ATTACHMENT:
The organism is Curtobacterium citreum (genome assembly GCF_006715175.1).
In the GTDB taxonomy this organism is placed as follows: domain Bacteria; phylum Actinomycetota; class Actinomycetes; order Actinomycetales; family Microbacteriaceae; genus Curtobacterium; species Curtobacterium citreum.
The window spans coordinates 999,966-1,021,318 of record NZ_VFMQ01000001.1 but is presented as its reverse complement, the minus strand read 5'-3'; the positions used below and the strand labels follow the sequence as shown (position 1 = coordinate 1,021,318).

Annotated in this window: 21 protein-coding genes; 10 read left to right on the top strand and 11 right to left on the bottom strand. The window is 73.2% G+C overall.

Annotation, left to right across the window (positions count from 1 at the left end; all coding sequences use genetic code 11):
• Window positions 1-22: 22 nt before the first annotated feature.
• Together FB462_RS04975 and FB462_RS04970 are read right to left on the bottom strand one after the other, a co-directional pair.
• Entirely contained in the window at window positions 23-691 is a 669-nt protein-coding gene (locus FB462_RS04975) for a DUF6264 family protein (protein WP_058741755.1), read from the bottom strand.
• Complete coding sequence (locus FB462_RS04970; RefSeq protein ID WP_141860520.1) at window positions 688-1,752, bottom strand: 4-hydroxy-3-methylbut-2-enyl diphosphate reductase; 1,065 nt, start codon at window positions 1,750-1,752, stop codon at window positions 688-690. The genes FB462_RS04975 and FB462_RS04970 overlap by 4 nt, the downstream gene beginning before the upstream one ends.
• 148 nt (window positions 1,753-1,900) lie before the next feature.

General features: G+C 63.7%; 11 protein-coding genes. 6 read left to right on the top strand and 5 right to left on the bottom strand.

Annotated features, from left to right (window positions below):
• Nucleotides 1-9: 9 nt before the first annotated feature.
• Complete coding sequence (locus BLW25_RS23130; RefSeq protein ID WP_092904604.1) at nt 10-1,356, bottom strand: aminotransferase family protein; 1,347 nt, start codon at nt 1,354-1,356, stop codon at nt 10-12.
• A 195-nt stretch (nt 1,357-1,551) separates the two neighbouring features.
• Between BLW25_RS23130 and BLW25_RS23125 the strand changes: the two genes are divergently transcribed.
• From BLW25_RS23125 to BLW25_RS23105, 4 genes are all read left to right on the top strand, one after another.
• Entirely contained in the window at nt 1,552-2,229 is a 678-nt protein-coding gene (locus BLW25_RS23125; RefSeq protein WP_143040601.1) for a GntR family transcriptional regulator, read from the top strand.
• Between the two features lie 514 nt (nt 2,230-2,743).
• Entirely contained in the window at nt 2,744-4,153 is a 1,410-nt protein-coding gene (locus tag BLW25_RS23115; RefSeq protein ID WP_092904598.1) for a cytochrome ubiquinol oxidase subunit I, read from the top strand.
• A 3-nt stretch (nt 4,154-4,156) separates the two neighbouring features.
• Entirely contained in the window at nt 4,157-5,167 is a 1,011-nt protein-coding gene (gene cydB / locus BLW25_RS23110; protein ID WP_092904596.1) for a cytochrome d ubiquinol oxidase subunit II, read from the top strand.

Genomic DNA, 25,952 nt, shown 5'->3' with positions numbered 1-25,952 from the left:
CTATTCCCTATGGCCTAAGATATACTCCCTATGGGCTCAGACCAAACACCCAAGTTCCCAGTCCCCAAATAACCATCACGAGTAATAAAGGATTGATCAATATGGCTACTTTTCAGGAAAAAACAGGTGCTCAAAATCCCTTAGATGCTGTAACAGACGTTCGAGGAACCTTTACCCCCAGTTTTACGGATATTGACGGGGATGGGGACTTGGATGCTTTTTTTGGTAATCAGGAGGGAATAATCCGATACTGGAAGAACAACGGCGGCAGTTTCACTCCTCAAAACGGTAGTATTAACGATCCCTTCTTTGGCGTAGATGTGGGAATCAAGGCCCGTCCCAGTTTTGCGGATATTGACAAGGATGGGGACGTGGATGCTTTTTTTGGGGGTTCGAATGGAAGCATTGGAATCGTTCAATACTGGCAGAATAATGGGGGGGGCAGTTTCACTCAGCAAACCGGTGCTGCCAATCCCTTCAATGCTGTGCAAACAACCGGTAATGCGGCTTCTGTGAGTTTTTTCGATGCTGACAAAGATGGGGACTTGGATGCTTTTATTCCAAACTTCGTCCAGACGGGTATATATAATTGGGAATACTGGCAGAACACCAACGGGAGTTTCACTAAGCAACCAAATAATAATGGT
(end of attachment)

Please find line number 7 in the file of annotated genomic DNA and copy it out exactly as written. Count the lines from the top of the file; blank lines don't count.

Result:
• Together FB462_RS04975 and FB462_RS04970 are read right to left on the bottom strand one after the other, a co-directional pair.